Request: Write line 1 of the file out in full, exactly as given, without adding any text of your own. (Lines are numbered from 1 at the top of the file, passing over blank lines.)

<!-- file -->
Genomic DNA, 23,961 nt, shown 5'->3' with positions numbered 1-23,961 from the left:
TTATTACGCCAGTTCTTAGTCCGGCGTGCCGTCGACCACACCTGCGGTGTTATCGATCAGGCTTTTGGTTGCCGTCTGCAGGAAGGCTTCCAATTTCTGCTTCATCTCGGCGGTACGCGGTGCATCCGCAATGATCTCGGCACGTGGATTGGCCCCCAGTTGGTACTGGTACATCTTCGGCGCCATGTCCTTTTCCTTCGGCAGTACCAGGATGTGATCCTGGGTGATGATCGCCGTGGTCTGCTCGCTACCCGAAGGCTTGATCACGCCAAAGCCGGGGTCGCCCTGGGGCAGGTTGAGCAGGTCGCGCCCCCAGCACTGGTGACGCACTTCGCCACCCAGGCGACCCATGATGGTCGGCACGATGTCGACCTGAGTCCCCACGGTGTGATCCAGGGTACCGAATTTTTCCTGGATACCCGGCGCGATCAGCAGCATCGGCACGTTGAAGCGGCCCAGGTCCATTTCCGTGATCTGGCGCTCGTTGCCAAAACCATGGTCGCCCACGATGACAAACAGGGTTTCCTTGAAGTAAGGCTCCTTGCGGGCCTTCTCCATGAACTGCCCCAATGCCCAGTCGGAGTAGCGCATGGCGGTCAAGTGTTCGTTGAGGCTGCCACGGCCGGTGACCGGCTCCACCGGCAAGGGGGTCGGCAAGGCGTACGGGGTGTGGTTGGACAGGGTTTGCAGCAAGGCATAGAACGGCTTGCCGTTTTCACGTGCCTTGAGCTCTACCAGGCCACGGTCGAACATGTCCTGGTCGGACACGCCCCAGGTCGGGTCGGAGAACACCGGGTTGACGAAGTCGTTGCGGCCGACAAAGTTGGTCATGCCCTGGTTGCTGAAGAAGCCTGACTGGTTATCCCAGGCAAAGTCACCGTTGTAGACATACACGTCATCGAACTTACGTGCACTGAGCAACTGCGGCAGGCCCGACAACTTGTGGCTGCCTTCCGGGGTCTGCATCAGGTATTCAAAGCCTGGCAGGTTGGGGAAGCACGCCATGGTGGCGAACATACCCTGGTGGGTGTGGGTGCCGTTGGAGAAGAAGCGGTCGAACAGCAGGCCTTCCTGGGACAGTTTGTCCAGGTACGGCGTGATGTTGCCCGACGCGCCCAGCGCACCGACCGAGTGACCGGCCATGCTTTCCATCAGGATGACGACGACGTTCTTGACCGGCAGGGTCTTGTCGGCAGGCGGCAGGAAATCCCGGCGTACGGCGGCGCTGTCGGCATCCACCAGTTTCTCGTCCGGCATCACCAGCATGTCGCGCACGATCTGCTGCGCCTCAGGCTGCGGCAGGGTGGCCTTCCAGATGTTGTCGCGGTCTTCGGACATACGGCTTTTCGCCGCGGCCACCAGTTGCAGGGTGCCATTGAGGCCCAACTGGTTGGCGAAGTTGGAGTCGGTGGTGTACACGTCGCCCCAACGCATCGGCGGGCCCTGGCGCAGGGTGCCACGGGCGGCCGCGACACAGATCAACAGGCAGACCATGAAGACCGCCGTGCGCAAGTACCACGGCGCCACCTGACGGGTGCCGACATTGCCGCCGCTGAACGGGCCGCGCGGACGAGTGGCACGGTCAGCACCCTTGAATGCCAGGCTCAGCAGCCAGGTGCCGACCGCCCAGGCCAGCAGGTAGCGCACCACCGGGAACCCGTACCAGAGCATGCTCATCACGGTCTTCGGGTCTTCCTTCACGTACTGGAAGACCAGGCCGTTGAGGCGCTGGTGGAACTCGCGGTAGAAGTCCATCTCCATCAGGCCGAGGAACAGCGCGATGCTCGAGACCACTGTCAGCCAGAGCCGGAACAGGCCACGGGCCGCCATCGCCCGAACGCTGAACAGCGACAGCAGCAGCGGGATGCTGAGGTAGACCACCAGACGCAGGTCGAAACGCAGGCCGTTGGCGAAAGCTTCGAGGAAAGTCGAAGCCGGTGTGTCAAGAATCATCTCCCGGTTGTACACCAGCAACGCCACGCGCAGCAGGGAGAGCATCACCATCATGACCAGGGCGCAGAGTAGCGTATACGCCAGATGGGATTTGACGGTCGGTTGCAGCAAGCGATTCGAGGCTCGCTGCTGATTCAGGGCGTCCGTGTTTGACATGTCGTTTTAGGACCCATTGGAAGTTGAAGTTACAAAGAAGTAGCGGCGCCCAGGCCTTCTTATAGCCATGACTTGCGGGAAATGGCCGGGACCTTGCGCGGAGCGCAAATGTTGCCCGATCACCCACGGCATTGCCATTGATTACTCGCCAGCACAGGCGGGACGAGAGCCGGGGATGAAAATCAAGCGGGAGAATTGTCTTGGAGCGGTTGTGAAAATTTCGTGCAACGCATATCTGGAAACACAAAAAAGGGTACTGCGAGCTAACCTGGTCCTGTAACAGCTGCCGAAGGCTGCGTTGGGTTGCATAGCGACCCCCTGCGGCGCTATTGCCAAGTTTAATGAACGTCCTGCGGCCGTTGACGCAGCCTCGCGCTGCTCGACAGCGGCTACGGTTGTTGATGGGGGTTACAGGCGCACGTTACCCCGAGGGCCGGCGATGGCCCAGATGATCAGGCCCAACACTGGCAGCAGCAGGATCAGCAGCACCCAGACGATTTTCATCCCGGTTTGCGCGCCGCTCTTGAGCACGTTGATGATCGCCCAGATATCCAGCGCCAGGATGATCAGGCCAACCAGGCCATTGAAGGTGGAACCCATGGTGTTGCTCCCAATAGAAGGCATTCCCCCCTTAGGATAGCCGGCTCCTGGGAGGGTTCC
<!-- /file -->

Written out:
Genomic DNA, 23,961 nt, shown 5'->3' with positions numbered 1-23,961 from the left: